What you prefer to work with is really down to you, I personally prefer to pay an upfront cost that I can work into my art prices, I handle the sales and I know exactly what I'm making as sales are made (as with my most recent exhibition). Even though this is preferred I wouldn't be fussy or picky at the moment about how exhibition spaces work, if I can get there and afford it, I will do go for it.

So you have your first one booked..

One thing I found is that everyone is very different in the planning of the space,  I have had the experience of working with people who have been very organised. They have know exact dates of when the work has to be at the venue, they know the ins and outs and it has been very professional.

I have also had the experience of working with people who have been very vague, not letting me know what's happening until the last minute and not letting me know how long the work will be up for. This can be very stressful and puts me off working with those curators in the future, as someone with anxiety issues, I try to minimalism these sorts of situations that cause unneeded stress.

I 100% recommend that if you have control over where your art is going to be placed in the venu, (if it is a solo exhibition) that you take a few trips to the location to make a plan. Draw up a sketch for the day, so you can be prepare as possible and in your head visualise where everything will be, does it have a flow? a theme? do certain pieces need to be displayed together? Are there areas of the space that might work better with one piece but not another? These are all things to consider when it comes to the wall placement of your work.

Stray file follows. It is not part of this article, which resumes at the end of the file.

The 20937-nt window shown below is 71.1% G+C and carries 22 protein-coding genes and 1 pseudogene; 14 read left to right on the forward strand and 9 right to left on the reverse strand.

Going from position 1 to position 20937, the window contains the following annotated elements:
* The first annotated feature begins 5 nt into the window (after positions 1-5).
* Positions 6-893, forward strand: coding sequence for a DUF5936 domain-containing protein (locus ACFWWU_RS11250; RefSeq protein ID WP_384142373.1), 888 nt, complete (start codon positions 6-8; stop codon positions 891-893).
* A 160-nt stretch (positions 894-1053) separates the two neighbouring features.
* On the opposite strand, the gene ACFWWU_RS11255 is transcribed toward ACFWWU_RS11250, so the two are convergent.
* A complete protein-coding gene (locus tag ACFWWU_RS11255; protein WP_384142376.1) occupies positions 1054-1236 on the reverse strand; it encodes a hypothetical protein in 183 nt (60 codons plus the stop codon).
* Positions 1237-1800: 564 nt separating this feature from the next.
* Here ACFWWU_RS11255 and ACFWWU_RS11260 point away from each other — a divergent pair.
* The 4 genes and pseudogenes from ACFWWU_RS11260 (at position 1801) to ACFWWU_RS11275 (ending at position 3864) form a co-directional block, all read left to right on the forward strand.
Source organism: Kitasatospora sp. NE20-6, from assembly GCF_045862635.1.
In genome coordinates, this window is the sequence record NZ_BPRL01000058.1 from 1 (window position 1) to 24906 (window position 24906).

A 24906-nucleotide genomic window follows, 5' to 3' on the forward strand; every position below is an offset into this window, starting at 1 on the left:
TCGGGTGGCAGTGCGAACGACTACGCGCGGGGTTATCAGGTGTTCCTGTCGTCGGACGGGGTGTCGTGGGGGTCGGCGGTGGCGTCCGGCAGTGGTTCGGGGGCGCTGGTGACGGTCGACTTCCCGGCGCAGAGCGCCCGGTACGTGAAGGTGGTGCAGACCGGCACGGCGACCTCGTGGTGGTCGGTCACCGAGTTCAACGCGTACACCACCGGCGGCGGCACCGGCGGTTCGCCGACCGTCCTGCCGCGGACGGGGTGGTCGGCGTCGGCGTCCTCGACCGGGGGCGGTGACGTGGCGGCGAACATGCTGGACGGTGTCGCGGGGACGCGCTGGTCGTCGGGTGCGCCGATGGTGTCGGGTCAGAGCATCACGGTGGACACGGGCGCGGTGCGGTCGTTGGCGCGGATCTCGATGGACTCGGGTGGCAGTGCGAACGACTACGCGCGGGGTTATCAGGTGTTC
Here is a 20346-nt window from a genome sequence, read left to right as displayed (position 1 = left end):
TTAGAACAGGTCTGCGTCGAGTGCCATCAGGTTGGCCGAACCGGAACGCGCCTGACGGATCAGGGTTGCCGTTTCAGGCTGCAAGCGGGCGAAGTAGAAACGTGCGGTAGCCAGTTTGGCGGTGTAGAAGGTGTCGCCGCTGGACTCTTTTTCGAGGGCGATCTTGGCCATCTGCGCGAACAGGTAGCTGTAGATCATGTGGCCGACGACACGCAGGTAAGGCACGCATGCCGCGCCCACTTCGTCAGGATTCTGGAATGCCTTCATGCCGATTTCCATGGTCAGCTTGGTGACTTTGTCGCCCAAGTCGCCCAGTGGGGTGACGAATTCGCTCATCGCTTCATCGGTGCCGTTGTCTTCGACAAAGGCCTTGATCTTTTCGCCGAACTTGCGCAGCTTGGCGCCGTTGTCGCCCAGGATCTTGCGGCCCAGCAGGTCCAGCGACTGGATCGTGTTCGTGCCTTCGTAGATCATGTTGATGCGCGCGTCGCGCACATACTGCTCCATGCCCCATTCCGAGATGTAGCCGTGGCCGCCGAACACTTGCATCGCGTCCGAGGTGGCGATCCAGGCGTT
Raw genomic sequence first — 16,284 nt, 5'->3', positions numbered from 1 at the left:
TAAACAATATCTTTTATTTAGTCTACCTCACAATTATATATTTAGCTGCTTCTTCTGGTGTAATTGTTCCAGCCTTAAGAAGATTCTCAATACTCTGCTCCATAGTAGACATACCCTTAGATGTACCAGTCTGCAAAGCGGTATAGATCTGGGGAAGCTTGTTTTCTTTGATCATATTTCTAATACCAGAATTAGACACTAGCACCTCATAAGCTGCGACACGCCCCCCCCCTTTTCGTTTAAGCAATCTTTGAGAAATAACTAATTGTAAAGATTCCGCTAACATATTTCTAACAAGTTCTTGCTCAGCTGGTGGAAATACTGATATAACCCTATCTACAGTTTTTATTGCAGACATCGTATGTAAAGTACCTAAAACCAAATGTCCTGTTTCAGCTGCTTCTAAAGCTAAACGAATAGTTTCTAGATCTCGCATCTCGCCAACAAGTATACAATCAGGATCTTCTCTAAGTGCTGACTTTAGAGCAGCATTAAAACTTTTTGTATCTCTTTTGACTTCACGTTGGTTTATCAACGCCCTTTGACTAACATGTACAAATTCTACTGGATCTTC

Its also worth asking them how the work is hung, this way if you need a hammer and nails you know to bring them!

Ask how they prefer sales to be arranged, if you are organising sales they may be happy with taking cash for you and letting customers remove the piece from the wall there and then. If they want the exhibition up for the entire time with all pieces then they may ask that you organise for work to be collected or posted after the exhibition has finished.

You might be working with someone who will do the name tags fror you or you might have to do your own, you can find lots of examples of how to do them online. I like to keep mine simple and easy,

  • Name of the piece
  • medium used
  • price
  • how to purchase (Only for if you are handling sales, I tend to put my email address on)

There are a lot of hidden costs that we dont nessesarily think of at first, for example all your art will need framing, may need mounts and will need fixtures to hang (some exhibitions require specific fixings).

Once you have all your work framed then its time to add the hanging fixtures, this vide0 here is supper helpful and taught me how to use D rings to hang my work. This is the standard fitting I add to all my frames, I a D ring for A4 and larger, anything smaller I use a staple gun the hold the wire and twist it the same way as shown in the video.

You are almost there!

My advice would be just try and be as prepared as possible, when its time for your work to go up, again depending on the venue they may just ask you to drop your work off (most likely if it is part of a larger exhibition.) But you might aslo be asked to hang it yourself, so make sure you are ready with anything you need and don't forget your floor plan!

And thats it! once your art is up you can chill out a bit, if they are dealing with sales then just awaint instructions on when the art comes down/sales etc and if you are then keep an eye on your email box for any customers!

Best of luck

- HMA x